When a resident is admitted to a nursing home, it may feel as if things are out of their control and that they are at the “mercy” of the facility.  Any person requiring nursing home care should be able to enter any facility and receive appropriate care, be treated with courtesy and enjoy continued civil and legal rights.  The New York State Department of Health requires all nursing homes to adhere to a “Patient Bill of Rights” and distribute a booklet “Your Rights as a Nursing Home Resident. “  This booklet is designed to provide information so that residents, and their loved ones, are aware of these rights. It is important that residents and their representatives communicate regularly with nursing home staff to ensure a meaningful, respectful, and helpful environment.

Some of rights noted include, but are not limited to: equal access to quality care and nondiscrimination during the admission process.  Also, residents have the right to vote and to participate in a resident counsel if so desired.  Residents have the right to be free from verbal, mental or physical abuse.  Additionally, residents have the right to examine the most recent federal/state survey, receive information from agencies acting as resident’s advocates and given an opportunity to contact these agencies.

All residents should be treated with dignity and respect, and with care and compassion.  Residents are to be afforded the opportunity to voice grievances.  Every nursing home has a policy and a process for issues to be heard and investigated in a timely manner, as residents deserve a prompt resolution.  Residents have the right to a locked storage space, if desired.

Regarding care, residents have the right to adequate and appropriate medical care, including nursing, rehabilitation therapies, social work, dental and other professional services for which the resident has been assessed to show the need.  Residents also have the right to be fully informed by a doctor in a language or a form that can be understood (using an interpreter when necessary) of their total health status, including but not limited to their medical condition including diagnosis, prognosis and treatment plan.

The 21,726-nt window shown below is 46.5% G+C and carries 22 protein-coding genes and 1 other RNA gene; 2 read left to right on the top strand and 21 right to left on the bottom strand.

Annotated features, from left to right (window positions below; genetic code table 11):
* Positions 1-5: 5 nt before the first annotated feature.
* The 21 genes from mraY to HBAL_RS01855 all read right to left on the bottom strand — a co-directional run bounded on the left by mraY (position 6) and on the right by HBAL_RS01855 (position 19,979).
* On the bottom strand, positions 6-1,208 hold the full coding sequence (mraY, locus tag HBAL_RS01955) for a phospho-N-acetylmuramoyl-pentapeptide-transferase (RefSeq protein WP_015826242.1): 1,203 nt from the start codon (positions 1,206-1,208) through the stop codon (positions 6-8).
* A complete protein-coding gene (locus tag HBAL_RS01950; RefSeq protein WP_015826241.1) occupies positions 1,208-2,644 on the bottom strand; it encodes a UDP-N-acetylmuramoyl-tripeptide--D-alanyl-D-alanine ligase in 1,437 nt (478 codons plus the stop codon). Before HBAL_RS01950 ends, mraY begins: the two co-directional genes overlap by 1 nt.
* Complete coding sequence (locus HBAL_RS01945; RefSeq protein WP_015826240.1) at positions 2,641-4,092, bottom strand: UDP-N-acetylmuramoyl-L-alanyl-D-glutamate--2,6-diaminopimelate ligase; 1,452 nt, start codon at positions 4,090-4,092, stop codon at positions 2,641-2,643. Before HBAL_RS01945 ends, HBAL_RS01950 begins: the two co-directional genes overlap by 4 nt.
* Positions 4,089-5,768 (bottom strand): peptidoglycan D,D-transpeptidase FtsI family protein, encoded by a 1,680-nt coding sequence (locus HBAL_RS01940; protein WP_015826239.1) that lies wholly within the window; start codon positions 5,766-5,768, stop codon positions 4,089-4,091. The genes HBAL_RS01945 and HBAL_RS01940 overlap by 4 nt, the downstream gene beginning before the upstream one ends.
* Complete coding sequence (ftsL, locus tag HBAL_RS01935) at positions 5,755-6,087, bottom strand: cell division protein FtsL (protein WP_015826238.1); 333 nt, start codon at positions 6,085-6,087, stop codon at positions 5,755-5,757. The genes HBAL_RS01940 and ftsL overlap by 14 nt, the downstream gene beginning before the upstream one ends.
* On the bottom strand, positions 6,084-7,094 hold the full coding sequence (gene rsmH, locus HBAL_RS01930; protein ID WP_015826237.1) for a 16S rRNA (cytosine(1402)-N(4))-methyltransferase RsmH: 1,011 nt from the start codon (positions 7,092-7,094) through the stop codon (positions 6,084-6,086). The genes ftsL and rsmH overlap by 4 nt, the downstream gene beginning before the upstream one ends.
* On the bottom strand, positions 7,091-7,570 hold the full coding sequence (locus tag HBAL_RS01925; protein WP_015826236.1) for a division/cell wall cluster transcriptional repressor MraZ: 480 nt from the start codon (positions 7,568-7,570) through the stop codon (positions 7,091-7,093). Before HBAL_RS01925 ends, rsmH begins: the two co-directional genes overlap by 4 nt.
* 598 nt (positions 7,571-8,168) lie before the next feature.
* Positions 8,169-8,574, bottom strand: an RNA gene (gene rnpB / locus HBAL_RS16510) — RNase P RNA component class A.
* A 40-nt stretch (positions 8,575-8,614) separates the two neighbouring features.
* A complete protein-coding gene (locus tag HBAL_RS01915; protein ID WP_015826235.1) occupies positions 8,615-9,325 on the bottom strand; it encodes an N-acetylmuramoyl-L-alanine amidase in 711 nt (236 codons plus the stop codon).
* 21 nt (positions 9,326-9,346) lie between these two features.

Residents will be afforded an opportunity to review their medical records should they choose to do so.  They have the right to confidentiality and to question and participate in their plan of care.  A resident’s pain should be managed at all times.

Nursing homes, following the guidelines of the Department of Health, also provide education regarding Advance Care Planning.  This gives residents the opportunity to appoint someone they trust, such as a family member or close friend, to be their health care agent to decide about treatment if they lose the ability to decide for themselves.

Though these rights are clearly stated and practiced in nursing homes, I always like to remind nursing home residents, or their agents, to speak up. While residents do have rights, they and their agents also have responsibilities:  to participate in the care planning process and to express issues and concerns.  Residents should feel as though they have some control over their care and accommodations while staying in a nursing home, and knowing their rights and responsibilities is a good place to start.

By Dorian Froelich, LMSW
Dorian is the Director of Social Work & Admissions at the Gurwin Jewish Nursing & Rehabilitation Center.

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